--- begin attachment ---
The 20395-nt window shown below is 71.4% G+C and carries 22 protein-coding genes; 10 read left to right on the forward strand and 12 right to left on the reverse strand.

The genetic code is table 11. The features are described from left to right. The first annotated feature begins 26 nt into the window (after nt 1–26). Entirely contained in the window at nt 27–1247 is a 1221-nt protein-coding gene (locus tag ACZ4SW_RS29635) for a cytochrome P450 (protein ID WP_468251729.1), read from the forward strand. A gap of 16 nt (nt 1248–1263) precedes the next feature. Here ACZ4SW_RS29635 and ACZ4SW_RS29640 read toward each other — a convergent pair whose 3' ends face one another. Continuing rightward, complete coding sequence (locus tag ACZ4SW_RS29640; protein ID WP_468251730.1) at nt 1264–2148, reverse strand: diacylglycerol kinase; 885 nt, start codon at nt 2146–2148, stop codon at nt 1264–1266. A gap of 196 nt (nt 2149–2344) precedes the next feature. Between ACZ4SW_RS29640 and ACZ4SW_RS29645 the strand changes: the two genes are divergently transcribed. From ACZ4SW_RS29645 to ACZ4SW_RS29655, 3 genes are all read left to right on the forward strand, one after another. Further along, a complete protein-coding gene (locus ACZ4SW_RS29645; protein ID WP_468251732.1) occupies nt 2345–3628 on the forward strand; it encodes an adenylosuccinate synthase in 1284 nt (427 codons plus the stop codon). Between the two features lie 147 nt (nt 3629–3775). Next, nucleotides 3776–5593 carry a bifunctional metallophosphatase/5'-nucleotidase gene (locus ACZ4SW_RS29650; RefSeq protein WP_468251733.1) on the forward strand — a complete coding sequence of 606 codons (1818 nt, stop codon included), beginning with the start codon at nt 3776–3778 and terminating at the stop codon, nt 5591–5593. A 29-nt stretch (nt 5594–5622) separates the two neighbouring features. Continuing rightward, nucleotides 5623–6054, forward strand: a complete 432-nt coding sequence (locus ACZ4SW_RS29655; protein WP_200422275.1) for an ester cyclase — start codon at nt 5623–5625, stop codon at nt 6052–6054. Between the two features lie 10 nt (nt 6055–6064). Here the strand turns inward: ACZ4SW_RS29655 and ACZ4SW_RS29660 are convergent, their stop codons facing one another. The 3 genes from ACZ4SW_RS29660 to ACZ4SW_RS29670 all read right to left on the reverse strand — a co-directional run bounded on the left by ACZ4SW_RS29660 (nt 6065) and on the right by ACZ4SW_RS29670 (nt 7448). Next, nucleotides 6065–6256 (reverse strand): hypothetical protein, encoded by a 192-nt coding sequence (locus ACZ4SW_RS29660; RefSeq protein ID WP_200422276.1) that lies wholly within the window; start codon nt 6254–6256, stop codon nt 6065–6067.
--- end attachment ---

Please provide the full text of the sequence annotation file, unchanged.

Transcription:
The 20395-nt window shown below is 71.4% G+C and carries 22 protein-coding genes; 10 read left to right on the forward strand and 12 right to left on the reverse strand.

The genetic code is table 11. The features are described from left to right. The first annotated feature begins 26 nt into the window (after nt 1–26). Entirely contained in the window at nt 27–1247 is a 1221-nt protein-coding gene (locus tag ACZ4SW_RS29635) for a cytochrome P450 (protein ID WP_468251729.1), read from the forward strand. A gap of 16 nt (nt 1248–1263) precedes the next feature. Here ACZ4SW_RS29635 and ACZ4SW_RS29640 read toward each other — a convergent pair whose 3' ends face one another. Continuing rightward, complete coding sequence (locus tag ACZ4SW_RS29640; protein ID WP_468251730.1) at nt 1264–2148, reverse strand: diacylglycerol kinase; 885 nt, start codon at nt 2146–2148, stop codon at nt 1264–1266. A gap of 196 nt (nt 2149–2344) precedes the next feature. Between ACZ4SW_RS29640 and ACZ4SW_RS29645 the strand changes: the two genes are divergently transcribed. From ACZ4SW_RS29645 to ACZ4SW_RS29655, 3 genes are all read left to right on the forward strand, one after another. Further along, a complete protein-coding gene (locus ACZ4SW_RS29645; protein ID WP_468251732.1) occupies nt 2345–3628 on the forward strand; it encodes an adenylosuccinate synthase in 1284 nt (427 codons plus the stop codon). Between the two features lie 147 nt (nt 3629–3775). Next, nucleotides 3776–5593 carry a bifunctional metallophosphatase/5'-nucleotidase gene (locus ACZ4SW_RS29650; RefSeq protein WP_468251733.1) on the forward strand — a complete coding sequence of 606 codons (1818 nt, stop codon included), beginning with the start codon at nt 3776–3778 and terminating at the stop codon, nt 5591–5593. A 29-nt stretch (nt 5594–5622) separates the two neighbouring features. Continuing rightward, nucleotides 5623–6054, forward strand: a complete 432-nt coding sequence (locus ACZ4SW_RS29655; protein WP_200422275.1) for an ester cyclase — start codon at nt 5623–5625, stop codon at nt 6052–6054. Between the two features lie 10 nt (nt 6055–6064). Here the strand turns inward: ACZ4SW_RS29655 and ACZ4SW_RS29660 are convergent, their stop codons facing one another. The 3 genes from ACZ4SW_RS29660 to ACZ4SW_RS29670 all read right to left on the reverse strand — a co-directional run bounded on the left by ACZ4SW_RS29660 (nt 6065) and on the right by ACZ4SW_RS29670 (nt 7448). Next, nucleotides 6065–6256 (reverse strand): hypothetical protein, encoded by a 192-nt coding sequence (locus ACZ4SW_RS29660; RefSeq protein ID WP_200422276.1) that lies wholly within the window; start codon nt 6254–6256, stop codon nt 6065–6067.